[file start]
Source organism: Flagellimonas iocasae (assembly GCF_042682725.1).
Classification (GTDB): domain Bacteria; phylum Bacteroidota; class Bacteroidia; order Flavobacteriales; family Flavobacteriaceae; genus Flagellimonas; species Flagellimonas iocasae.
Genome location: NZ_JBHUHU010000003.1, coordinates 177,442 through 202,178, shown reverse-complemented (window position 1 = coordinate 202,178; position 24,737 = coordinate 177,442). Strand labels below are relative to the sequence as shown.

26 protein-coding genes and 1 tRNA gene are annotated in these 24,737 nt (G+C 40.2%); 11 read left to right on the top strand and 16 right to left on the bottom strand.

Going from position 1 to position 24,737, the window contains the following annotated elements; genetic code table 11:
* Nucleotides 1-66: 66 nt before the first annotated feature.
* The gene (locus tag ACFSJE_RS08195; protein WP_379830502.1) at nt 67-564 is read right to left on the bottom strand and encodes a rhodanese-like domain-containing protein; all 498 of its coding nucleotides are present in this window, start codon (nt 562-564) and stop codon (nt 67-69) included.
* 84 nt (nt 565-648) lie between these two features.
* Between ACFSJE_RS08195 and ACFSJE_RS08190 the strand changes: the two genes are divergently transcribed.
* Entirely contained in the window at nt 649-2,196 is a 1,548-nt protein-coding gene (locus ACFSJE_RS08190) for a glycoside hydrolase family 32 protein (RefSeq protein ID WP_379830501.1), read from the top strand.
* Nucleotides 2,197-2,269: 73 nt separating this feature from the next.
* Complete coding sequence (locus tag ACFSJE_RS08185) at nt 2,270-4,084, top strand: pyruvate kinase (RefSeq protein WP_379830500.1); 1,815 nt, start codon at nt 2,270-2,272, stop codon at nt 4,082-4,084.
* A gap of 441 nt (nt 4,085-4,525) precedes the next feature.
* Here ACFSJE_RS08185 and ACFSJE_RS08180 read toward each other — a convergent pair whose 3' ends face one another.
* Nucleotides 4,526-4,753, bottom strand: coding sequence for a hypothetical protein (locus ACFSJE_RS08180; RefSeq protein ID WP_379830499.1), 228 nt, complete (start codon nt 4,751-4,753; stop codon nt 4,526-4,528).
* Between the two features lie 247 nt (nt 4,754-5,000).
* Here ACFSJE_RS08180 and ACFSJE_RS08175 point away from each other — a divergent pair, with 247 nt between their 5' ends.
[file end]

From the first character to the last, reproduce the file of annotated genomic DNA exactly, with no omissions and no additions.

Source organism: Flagellimonas iocasae (assembly GCF_042682725.1).
Classification (GTDB): domain Bacteria; phylum Bacteroidota; class Bacteroidia; order Flavobacteriales; family Flavobacteriaceae; genus Flagellimonas; species Flagellimonas iocasae.
Genome location: NZ_JBHUHU010000003.1, coordinates 177,442 through 202,178, shown reverse-complemented (window position 1 = coordinate 202,178; position 24,737 = coordinate 177,442). Strand labels below are relative to the sequence as shown.

26 protein-coding genes and 1 tRNA gene are annotated in these 24,737 nt (G+C 40.2%); 11 read left to right on the top strand and 16 right to left on the bottom strand.

Going from position 1 to position 24,737, the window contains the following annotated elements; genetic code table 11:
* Nucleotides 1-66: 66 nt before the first annotated feature.
* The gene (locus tag ACFSJE_RS08195; protein WP_379830502.1) at nt 67-564 is read right to left on the bottom strand and encodes a rhodanese-like domain-containing protein; all 498 of its coding nucleotides are present in this window, start codon (nt 562-564) and stop codon (nt 67-69) included.
* 84 nt (nt 565-648) lie between these two features.
* Between ACFSJE_RS08195 and ACFSJE_RS08190 the strand changes: the two genes are divergently transcribed.
* Entirely contained in the window at nt 649-2,196 is a 1,548-nt protein-coding gene (locus ACFSJE_RS08190) for a glycoside hydrolase family 32 protein (RefSeq protein ID WP_379830501.1), read from the top strand.
* Nucleotides 2,197-2,269: 73 nt separating this feature from the next.
* Complete coding sequence (locus tag ACFSJE_RS08185) at nt 2,270-4,084, top strand: pyruvate kinase (RefSeq protein WP_379830500.1); 1,815 nt, start codon at nt 2,270-2,272, stop codon at nt 4,082-4,084.
* A gap of 441 nt (nt 4,085-4,525) precedes the next feature.
* Here ACFSJE_RS08185 and ACFSJE_RS08180 read toward each other — a convergent pair whose 3' ends face one another.
* Nucleotides 4,526-4,753, bottom strand: coding sequence for a hypothetical protein (locus ACFSJE_RS08180; RefSeq protein ID WP_379830499.1), 228 nt, complete (start codon nt 4,751-4,753; stop codon nt 4,526-4,528).
* Between the two features lie 247 nt (nt 4,754-5,000).
* Here ACFSJE_RS08180 and ACFSJE_RS08175 point away from each other — a divergent pair, with 247 nt between their 5' ends.